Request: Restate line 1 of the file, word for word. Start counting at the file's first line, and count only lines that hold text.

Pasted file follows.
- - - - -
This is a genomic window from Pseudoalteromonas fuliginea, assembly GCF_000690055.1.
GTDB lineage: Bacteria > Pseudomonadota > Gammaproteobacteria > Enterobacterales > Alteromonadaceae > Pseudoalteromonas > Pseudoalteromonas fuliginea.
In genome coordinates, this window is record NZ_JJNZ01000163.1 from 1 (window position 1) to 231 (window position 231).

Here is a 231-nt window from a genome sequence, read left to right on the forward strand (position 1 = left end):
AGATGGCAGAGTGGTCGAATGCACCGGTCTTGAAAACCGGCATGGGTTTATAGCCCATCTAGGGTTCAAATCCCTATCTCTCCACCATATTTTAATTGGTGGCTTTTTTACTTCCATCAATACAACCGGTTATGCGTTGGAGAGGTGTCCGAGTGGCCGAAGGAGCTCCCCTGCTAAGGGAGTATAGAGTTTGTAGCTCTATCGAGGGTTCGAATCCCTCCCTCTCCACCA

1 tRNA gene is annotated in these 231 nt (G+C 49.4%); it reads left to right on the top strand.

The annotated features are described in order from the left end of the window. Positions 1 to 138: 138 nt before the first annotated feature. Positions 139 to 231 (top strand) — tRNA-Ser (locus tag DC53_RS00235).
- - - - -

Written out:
This is a genomic window from Pseudoalteromonas fuliginea, assembly GCF_000690055.1.